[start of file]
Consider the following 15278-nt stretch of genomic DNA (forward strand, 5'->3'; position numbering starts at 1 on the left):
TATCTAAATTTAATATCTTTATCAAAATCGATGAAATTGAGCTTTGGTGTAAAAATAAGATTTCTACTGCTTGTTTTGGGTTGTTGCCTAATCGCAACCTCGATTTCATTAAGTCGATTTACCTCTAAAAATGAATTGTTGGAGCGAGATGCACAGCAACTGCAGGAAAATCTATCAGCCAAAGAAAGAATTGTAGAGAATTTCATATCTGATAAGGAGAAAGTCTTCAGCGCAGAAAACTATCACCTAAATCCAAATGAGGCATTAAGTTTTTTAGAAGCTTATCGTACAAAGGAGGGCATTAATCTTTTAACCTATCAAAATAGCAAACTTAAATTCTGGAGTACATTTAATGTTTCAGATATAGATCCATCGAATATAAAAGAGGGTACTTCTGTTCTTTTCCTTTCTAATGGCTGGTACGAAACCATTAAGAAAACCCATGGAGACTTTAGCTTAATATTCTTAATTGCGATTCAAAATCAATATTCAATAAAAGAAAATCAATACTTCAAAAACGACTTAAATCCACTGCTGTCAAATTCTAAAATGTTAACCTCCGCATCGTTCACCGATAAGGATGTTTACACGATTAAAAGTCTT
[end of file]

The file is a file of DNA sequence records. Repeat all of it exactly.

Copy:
Consider the following 15278-nt stretch of genomic DNA (forward strand, 5'->3'; position numbering starts at 1 on the left):
TATCTAAATTTAATATCTTTATCAAAATCGATGAAATTGAGCTTTGGTGTAAAAATAAGATTTCTACTGCTTGTTTTGGGTTGTTGCCTAATCGCAACCTCGATTTCATTAAGTCGATTTACCTCTAAAAATGAATTGTTGGAGCGAGATGCACAGCAACTGCAGGAAAATCTATCAGCCAAAGAAAGAATTGTAGAGAATTTCATATCTGATAAGGAGAAAGTCTTCAGCGCAGAAAACTATCACCTAAATCCAAATGAGGCATTAAGTTTTTTAGAAGCTTATCGTACAAAGGAGGGCATTAATCTTTTAACCTATCAAAATAGCAAACTTAAATTCTGGAGTACATTTAATGTTTCAGATATAGATCCATCGAATATAAAAGAGGGTACTTCTGTTCTTTTCCTTTCTAATGGCTGGTACGAAACCATTAAGAAAACCCATGGAGACTTTAGCTTAATATTCTTAATTGCGATTCAAAATCAATATTCAATAAAAGAAAATCAATACTTCAAAAACGACTTAAATCCACTGCTGTCAAATTCTAAAATGTTAACCTCCGCATCGTTCACCGATAAGGATGTTTACACGATTAAAAGTCTT